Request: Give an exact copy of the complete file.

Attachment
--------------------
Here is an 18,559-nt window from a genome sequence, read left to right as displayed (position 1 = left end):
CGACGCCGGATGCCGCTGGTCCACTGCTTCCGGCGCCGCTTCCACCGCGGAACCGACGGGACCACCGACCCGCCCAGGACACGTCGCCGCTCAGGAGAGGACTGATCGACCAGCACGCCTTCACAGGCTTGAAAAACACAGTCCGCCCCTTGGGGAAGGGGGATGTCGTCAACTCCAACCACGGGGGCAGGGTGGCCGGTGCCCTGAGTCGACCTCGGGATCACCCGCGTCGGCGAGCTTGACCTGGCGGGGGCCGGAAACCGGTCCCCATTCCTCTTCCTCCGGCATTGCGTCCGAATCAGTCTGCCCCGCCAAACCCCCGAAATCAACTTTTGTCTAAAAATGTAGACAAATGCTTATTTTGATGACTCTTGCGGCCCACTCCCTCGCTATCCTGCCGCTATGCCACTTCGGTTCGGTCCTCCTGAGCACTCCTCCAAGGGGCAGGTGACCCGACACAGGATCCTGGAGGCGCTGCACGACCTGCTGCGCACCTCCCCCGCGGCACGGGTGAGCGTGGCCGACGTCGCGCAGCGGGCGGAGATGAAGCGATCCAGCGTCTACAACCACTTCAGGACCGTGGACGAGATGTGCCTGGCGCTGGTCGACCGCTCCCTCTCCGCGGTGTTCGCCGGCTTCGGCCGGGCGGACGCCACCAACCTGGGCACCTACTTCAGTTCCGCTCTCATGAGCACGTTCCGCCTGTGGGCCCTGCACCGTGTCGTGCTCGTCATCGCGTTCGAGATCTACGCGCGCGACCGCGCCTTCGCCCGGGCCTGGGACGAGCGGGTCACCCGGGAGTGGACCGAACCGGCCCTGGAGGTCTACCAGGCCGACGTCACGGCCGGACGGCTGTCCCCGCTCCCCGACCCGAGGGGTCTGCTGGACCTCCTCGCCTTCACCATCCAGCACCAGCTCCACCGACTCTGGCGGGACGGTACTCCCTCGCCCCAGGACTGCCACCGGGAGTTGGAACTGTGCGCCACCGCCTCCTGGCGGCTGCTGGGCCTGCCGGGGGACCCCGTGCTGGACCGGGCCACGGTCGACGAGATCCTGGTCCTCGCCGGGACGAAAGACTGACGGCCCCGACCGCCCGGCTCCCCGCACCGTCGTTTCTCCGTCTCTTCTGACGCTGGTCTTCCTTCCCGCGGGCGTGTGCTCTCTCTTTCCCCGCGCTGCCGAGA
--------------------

Here is an 18,559-nt window from a genome sequence, read left to right as displayed (position 1 = left end):
CGACGCCGGATGCCGCTGGTCCACTGCTTCCGGCGCCGCTTCCACCGCGGAACCGACGGGACCACCGACCCGCCCAGGACACGTCGCCGCTCAGGAGAGGACTGATCGACCAGCACGCCTTCACAGGCTTGAAAAACACAGTCCGCCCCTTGGGGAAGGGGGATGTCGTCAACTCCAACCACGGGGGCAGGGTGGCCGGTGCCCTGAGTCGACCTCGGGATCACCCGCGTCGGCGAGCTTGACCTGGCGGGGGCCGGAAACCGGTCCCCATTCCTCTTCCTCCGGCATTGCGTCCGAATCAGTCTGCCCCGCCAAACCCCCGAAATCAACTTTTGTCTAAAAATGTAGACAAATGCTTATTTTGATGACTCTTGCGGCCCACTCCCTCGCTATCCTGCCGCTATGCCACTTCGGTTCGGTCCTCCTGAGCACTCCTCCAAGGGGCAGGTGACCCGACACAGGATCCTGGAGGCGCTGCACGACCTGCTGCGCACCTCCCCCGCGGCACGGGTGAGCGTGGCCGACGTCGCGCAGCGGGCGGAGATGAAGCGATCCAGCGTCTACAACCACTTCAGGACCGTGGACGAGATGTGCCTGGCGCTGGTCGACCGCTCCCTCTCCGCGGTGTTCGCCGGCTTCGGCCGGGCGGACGCCACCAACCTGGGCACCTACTTCAGTTCCGCTCTCATGAGCACGTTCCGCCTGTGGGCCCTGCACCGTGTCGTGCTCGTCATCGCGTTCGAGATCTACGCGCGCGACCGCGCCTTCGCCCGGGCCTGGGACGAGCGGGTCACCCGGGAGTGGACCGAACCGGCCCTGGAGGTCTACCAGGCCGACGTCACGGCCGGACGGCTGTCCCCGCTCCCCGACCCGAGGGGTCTGCTGGACCTCCTCGCCTTCACCATCCAGCACCAGCTCCACCGACTCTGGCGGGACGGTACTCCCTCGCCCCAGGACTGCCACCGGGAGTTGGAACTGTGCGCCACCGCCTCCTGGCGGCTGCTGGGCCTGCCGGGGGACCCCGTGCTGGACCGGGCCACGGTCGACGAGATCCTGGTCCTCGCCGGGACGAAAGACTGACGGCCCCGACCGCCCGGCTCCCCGCACCGTCGTTTCTCCGTCTCTTCTGACGCTGGTCTTCCTTCCCGCGGGCGTGTGCTCTCTCTTTCCCCGCGCTGCCGAGA